Daniil Dubov — a young Tigran?

by admin on September 7, 2017

In round two of the 2017 World Cup, two more big names went down to defeat: former World Champion Viswanathan Anand (the #10 seed) and the most recent World Champion challenger, Sergei Karjakin (who was seeded #12 here). Things are getting real!

Anand was completely outplayed by Canadian grandmaster Anton Kovalyov, who won the first game and was much better in the second game before agreeing to a draw. Karjakin’s defeat came against his Russian countryman Daniil Dubov. Interestingly, Dubov was profiled this spring in an article in Sovetskii Sport (a Russian sports magazine, analogous to Sports Illustrated) as one of “the four most brilliant members of the new wave [of Russian chess players] who are breathing down the neck of Karjakin.” I guess that article was prophetic!

Gee, wouldn’t it be great to live in a country where the biggest sports magazine features articles not only about the top chess players, but even the second tier? In other words, where chess is treated as a real sport like tennis or soccer?

By the way, the other three in the “new wave” were Vladimir Fedoseev, Vladislav Artemiev, and Grigorii Oparin. Both Fedoseev and Artemiev are playing in the World Cup; Oparin (the youngest of the four at age 19) did not qualify. Fedoseev has also made it to the third round with a victory today. Artemiev is tied at 1-1 with Teimour Radjabov. If he can pull off the upset, we will have a match between Dubov and Artemiev to see who will carry on the banner of the Russian “new wave.”

I read an interview of Dubov online where he chuckled about the Sovietskii Sport article, because Fedoseev was described as “a young Mike Tyson,” Artemiev was described as “The Most Imaginative,” and Oparin was described as “The Most Mysterious.” But the author couldn’t think of any over-the-top adjectives to describe Dubov, so he just called him “A Guy from Vykhino.” Vykhino isn’t even a place: it’s a subway stop in Moscow. This would maybe be like describing someone as “the dude from Greenwich Village.”

Nevertheless, the article did contain some interesting comments about Dubov’s style, from super-commentator Sergei Shipov: “Daniil is a chess player with a solid positional style, which is hard to break down. When he was very young, he reminded me of a young Tigran Petrosian. Quite the opposite of Fedoseev, he has a very acute sense of danger. As a result of the work he has done, Daniil has become a more universal player. He is on the right path, and it seems to me that he can become a grandmaster at a very serious level. Weaknesses: Not always sure of himself, not aggressive enough.”

Shipov said one other interesting thing about all four of them: “At their age it’s necessary to reach the 700 club (*) [thanks to Todd Bryant for suggesting this wonderful translation] and get invited to super-tournaments. … In order to grow, you have to play at the highest level. Unfortunately it is hard for our guys to get into super-tournaments — they just don’t get invited. If some chess player appeared somewhere in Austria or Switzerland at the same level, they would be invited with pleasure. But our young players don’t get invited. Only Karjakin, Kramnik, and Nepomniachtchi get invitations.”

It was fascinating to read this. Here I had always thought that Russia is the best country to grow up in if you want to be a chess player. But maybe not! The center of gravity is shifting, following the money to Europe and to America. It’s strange to think of Dubov, Fedoseev, Artemiev and Oparin being “handicapped” by their nationality, but maybe so! This tournament might be their opportunity to join the “700 club” and start getting invited to the top-level tournaments.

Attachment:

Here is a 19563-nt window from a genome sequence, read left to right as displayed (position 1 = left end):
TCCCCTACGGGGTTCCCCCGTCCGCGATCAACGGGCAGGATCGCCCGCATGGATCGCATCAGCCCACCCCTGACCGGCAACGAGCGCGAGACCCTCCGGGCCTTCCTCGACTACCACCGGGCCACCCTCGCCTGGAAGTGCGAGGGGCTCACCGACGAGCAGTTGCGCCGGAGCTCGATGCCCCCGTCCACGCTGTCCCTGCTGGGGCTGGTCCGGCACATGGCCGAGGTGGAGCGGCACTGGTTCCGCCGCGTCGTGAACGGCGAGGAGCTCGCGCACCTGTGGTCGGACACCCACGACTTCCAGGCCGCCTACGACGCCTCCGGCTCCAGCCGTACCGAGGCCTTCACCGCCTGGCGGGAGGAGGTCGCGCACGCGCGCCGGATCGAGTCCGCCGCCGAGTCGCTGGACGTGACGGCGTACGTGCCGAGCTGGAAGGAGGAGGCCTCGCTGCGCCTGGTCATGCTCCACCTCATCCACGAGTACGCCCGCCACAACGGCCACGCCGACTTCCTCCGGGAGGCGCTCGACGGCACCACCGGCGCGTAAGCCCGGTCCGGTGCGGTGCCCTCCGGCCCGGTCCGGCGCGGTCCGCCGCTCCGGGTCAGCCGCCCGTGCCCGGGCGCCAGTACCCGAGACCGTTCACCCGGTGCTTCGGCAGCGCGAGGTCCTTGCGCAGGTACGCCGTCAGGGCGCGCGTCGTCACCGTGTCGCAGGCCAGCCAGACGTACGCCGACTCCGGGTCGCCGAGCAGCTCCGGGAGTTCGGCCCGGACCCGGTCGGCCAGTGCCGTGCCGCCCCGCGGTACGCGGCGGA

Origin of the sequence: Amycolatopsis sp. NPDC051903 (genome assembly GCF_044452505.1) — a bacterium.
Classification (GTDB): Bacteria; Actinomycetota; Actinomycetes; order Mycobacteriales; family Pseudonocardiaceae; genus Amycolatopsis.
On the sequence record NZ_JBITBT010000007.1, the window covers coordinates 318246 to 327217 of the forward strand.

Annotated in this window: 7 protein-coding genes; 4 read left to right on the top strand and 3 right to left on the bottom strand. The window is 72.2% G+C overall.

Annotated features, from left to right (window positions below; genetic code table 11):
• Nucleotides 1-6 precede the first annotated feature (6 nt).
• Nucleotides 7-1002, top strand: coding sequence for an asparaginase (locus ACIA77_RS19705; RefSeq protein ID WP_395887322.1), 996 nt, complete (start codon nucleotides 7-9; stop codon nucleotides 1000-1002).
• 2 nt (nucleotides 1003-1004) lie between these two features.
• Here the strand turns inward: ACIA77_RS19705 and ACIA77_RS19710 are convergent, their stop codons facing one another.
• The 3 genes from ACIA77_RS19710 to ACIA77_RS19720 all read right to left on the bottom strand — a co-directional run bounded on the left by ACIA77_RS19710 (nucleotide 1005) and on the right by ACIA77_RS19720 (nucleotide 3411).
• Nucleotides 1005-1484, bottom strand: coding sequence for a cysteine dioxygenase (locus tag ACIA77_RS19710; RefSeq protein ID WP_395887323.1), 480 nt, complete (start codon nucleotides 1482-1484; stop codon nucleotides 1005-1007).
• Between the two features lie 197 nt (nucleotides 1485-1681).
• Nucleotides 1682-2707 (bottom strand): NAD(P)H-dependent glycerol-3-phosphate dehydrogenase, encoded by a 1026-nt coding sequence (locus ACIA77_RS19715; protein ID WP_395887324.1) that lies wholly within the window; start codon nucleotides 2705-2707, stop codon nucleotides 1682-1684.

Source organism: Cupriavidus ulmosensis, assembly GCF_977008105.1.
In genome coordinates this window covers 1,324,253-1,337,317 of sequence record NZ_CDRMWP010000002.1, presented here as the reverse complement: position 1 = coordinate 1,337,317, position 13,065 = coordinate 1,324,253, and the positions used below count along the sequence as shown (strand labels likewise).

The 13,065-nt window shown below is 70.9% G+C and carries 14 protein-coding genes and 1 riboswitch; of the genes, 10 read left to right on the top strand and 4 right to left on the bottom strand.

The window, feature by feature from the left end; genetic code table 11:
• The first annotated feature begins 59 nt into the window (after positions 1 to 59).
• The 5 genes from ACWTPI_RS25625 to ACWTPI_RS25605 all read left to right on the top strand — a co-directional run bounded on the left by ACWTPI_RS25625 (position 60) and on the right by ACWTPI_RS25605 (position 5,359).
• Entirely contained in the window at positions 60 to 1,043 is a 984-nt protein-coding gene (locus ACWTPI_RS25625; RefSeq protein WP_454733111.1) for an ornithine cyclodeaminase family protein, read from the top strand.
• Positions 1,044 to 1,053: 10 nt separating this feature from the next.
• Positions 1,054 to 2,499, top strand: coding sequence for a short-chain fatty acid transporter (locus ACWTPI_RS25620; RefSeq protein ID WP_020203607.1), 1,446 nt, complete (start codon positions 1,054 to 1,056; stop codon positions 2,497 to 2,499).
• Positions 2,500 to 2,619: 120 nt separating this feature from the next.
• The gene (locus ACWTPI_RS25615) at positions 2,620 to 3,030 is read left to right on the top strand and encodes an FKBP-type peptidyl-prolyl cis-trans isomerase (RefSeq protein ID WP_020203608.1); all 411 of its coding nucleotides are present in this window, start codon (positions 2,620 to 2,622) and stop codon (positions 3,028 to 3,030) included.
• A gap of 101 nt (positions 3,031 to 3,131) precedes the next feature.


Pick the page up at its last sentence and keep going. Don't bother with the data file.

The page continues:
But there’s a long way to go! We’re still not done with round two yet. Only ten of the 32 matches in round two were decided today (the other winners were Carlsen, Kramnik, Vachier-Lagrave, Vidit, Rodshtein, Vallejo Pons, and our American hero, Alex Lenderman). The other 22 matches go to playoffs tomorrow.

(*) 700 club: players rated 2700 or higher.

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{ 11 comments… read them below or add one }

paul B. September 7, 2017 at 11:35 am

Dana wrote “Gee, wouldn’t it be great to live in a country where the biggest sports magazine features articles not only about the top chess players, but even the second tier? In other words, where chess is treated as a real sport like tennis or soccer?”

Hundreds of U.S. corporations are economically larger than most nations and those corporations could be fielding chess teams, and not just of their own employees. There could easily be a Chess Team Apple, Chess Team Google, Chess Team Facebook, Chess Team Tesla, Chess Team Virgin, etc. They need to see the benefits of such teams in terms of creating an aura of intellectual excellence that will enhance their corporate prestige and attract the STEM employees that they need. They could hire and trade chess players like the major sports do, and the cost to these corporations would be a pittance compared to their revenues.

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admin September 7, 2017 at 7:54 pm

Love this idea.

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paul B. September 7, 2017 at 12:26 pm

One more thing about corporate chess teams and their play. Most major sports games get played out in three hours or less; chess should be the same. A “match” in this concept would consist of a 20 minutes per player game, a 10 minute, a 5 five and a 3 minute. If both players took their maximum allotted time, the match could take no longer than 76 minutes which is an hour and a quarter. If each team had three members then they could all play each other in a reasonable time.